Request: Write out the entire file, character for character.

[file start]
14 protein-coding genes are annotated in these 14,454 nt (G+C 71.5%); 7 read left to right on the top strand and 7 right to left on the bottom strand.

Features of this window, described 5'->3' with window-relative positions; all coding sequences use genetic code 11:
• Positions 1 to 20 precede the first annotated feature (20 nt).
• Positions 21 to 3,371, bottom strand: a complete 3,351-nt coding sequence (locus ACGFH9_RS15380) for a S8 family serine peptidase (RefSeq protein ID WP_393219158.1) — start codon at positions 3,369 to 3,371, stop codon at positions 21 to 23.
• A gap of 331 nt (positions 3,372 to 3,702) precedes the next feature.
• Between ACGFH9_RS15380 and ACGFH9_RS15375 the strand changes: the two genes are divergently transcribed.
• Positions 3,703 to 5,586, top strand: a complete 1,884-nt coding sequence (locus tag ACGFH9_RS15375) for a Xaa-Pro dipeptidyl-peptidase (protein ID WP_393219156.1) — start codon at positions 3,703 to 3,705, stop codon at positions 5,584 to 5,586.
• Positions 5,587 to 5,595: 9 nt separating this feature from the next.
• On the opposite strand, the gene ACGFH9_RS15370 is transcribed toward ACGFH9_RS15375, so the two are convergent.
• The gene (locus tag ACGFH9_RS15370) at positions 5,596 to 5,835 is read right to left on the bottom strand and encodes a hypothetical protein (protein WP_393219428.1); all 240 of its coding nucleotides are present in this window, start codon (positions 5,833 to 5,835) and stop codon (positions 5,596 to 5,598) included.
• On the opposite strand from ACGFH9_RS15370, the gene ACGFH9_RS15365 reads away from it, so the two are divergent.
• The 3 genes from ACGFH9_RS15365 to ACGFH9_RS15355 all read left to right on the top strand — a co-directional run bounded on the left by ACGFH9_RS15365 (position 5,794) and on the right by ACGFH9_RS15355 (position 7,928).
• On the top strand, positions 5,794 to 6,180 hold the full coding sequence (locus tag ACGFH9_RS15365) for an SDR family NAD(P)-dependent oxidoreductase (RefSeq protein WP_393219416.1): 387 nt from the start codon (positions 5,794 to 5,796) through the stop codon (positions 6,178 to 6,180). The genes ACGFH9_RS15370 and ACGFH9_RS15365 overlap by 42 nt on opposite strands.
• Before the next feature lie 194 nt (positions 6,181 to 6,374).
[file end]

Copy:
14 protein-coding genes are annotated in these 14,454 nt (G+C 71.5%); 7 read left to right on the top strand and 7 right to left on the bottom strand.

Features of this window, described 5'->3' with window-relative positions; all coding sequences use genetic code 11:
• Positions 1 to 20 precede the first annotated feature (20 nt).
• Positions 21 to 3,371, bottom strand: a complete 3,351-nt coding sequence (locus ACGFH9_RS15380) for a S8 family serine peptidase (RefSeq protein ID WP_393219158.1) — start codon at positions 3,369 to 3,371, stop codon at positions 21 to 23.
• A gap of 331 nt (positions 3,372 to 3,702) precedes the next feature.
• Between ACGFH9_RS15380 and ACGFH9_RS15375 the strand changes: the two genes are divergently transcribed.
• Positions 3,703 to 5,586, top strand: a complete 1,884-nt coding sequence (locus tag ACGFH9_RS15375) for a Xaa-Pro dipeptidyl-peptidase (protein ID WP_393219156.1) — start codon at positions 3,703 to 3,705, stop codon at positions 5,584 to 5,586.
• Positions 5,587 to 5,595: 9 nt separating this feature from the next.
• On the opposite strand, the gene ACGFH9_RS15370 is transcribed toward ACGFH9_RS15375, so the two are convergent.
• The gene (locus tag ACGFH9_RS15370) at positions 5,596 to 5,835 is read right to left on the bottom strand and encodes a hypothetical protein (protein WP_393219428.1); all 240 of its coding nucleotides are present in this window, start codon (positions 5,833 to 5,835) and stop codon (positions 5,596 to 5,598) included.
• On the opposite strand from ACGFH9_RS15370, the gene ACGFH9_RS15365 reads away from it, so the two are divergent.
• The 3 genes from ACGFH9_RS15365 to ACGFH9_RS15355 all read left to right on the top strand — a co-directional run bounded on the left by ACGFH9_RS15365 (position 5,794) and on the right by ACGFH9_RS15355 (position 7,928).
• On the top strand, positions 5,794 to 6,180 hold the full coding sequence (locus tag ACGFH9_RS15365) for an SDR family NAD(P)-dependent oxidoreductase (RefSeq protein WP_393219416.1): 387 nt from the start codon (positions 5,794 to 5,796) through the stop codon (positions 6,178 to 6,180). The genes ACGFH9_RS15370 and ACGFH9_RS15365 overlap by 42 nt on opposite strands.
• Before the next feature lie 194 nt (positions 6,181 to 6,374).